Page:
On the Alinker you can move around on your own, you are able to maintain a sense of independence that can often be difficult after a significant diagnosis or injury. “Independence is probably the biggest thing,” said Judy Loewen, who uses an Alinker to help with her Multiple Sclerosis (MS). “I love being able to go by myself. There are times when I just don’t need somebody else with me, except to hang onto in order to get there. So the Alinker gives me that independence to be able to go to places by myself.”

It’s a sentiment echoed by Lynn Lizarraga, whose Inclusion Body Myositis made it difficult to walk without falling. “The Alinker has given me back my strength, my balance, my confidence, my abilities,” she said. “My husband just left to go to work. He doesn’t fear for me being able to get myself around in the house because the Alinker has made that big a difference in my life. He can go off to work, and know that he can leave me and I’ll be safe.”

Being at Eye-Level

“In a wheelchair you’re not eye-level, and people tend to ignore you if you’re not eye-level with them,” said Loewen. “I don’t think people ignore you on purpose, they just don’t see you.”

Many mobility devices put the user into a position where they’re no longer face-to-face with their friends and community members. Whether it’s wheelchairs, or walkers and canes that tend to produce a hunched position after significant use, the social and psychological impacts of not being able to make eye contact with other people can be isolating and exhausting.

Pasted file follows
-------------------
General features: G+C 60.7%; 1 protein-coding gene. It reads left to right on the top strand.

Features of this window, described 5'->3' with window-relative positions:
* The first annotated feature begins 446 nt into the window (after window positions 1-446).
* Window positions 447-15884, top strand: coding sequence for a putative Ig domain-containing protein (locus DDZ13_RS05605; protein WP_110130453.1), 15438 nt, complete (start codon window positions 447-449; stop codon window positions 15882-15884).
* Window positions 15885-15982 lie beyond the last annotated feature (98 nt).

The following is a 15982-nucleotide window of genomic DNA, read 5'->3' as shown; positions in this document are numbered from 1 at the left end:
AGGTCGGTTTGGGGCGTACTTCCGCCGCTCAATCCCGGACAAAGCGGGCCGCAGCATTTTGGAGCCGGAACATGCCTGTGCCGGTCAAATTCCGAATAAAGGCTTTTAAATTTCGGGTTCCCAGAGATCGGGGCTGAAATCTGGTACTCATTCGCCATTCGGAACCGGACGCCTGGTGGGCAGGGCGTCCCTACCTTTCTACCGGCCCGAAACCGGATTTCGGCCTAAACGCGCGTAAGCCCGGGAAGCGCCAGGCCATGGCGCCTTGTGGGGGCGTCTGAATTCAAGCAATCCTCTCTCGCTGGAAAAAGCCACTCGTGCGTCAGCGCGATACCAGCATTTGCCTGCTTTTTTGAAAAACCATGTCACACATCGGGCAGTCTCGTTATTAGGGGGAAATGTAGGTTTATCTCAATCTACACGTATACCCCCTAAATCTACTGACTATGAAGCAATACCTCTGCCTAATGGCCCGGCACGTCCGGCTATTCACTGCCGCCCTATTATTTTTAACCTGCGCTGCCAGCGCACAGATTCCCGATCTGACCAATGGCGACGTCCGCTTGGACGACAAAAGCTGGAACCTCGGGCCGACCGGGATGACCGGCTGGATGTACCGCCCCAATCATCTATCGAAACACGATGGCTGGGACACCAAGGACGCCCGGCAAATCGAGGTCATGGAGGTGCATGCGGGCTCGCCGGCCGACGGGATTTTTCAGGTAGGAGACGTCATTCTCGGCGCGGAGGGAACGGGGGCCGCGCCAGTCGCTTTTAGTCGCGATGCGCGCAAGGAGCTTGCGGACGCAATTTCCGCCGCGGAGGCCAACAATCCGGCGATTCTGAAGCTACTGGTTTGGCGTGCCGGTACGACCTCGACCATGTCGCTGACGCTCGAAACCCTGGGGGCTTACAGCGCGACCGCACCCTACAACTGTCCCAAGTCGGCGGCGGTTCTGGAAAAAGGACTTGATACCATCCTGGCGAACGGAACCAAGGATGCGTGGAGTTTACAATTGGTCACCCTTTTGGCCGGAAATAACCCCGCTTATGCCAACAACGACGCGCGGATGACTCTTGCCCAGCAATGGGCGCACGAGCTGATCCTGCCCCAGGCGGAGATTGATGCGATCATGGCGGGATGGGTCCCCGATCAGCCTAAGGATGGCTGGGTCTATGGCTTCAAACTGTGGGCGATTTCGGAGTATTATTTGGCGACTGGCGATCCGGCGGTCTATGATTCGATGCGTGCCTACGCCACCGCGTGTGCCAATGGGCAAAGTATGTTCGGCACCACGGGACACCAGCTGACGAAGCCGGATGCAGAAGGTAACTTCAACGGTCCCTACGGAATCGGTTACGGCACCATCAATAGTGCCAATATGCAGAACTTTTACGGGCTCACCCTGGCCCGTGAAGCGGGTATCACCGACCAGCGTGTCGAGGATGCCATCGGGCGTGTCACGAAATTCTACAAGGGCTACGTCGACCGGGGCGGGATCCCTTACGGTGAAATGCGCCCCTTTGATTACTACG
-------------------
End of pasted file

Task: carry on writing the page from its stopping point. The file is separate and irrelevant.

“When you’re in a wheelchair people pat you on the head like you’re a dog,” said Jennifer Boney, who uses the Alinker for her MS and Chronic Regional Pain Syndrome. “The Alinker does get you to eye-level, you’re more a part of the group.”

Watch Jennifer's video: LINK

Activating the Brain

Neuroplasticity, also known as brain plasticity, is the brain’s ability to modify and adapt in response to experience. Once thought to only occur during childhood, neuroscientists in the late 20th century realized that neuroplasticity continues into adulthood – the brain continues to reorganize neural pathways and create new connections well into adulthood.

This has significant benefits for our abilities to learn new things, recover from injury, and create or enhance our cognitive abilities. However, because neuroplasticity is responsive to experience, neurons that are frequently used develop stronger connections, and those that are rarely or never used eventually die. Basically, use it or lose it.

The implications of this for people with mobility issues can be significant. Once a person has lost their ability to walk unassisted, the healthcare system, or as we call it, the “sickcare” system, often immediately recommends a wheelchair as their only option. This means that many people who still have use of their legs are directed to use a wheelchair, so they’re no longer sending signals to their brain that their legs can function, and the decline of those neural pathways accelerates. The Alinker, by enabling people to move their legs, completes the feedback-loop to to and from the brain, it continues sending those signals back to the brain and maintains, or even strengthens, the neural connections that allow them to walk.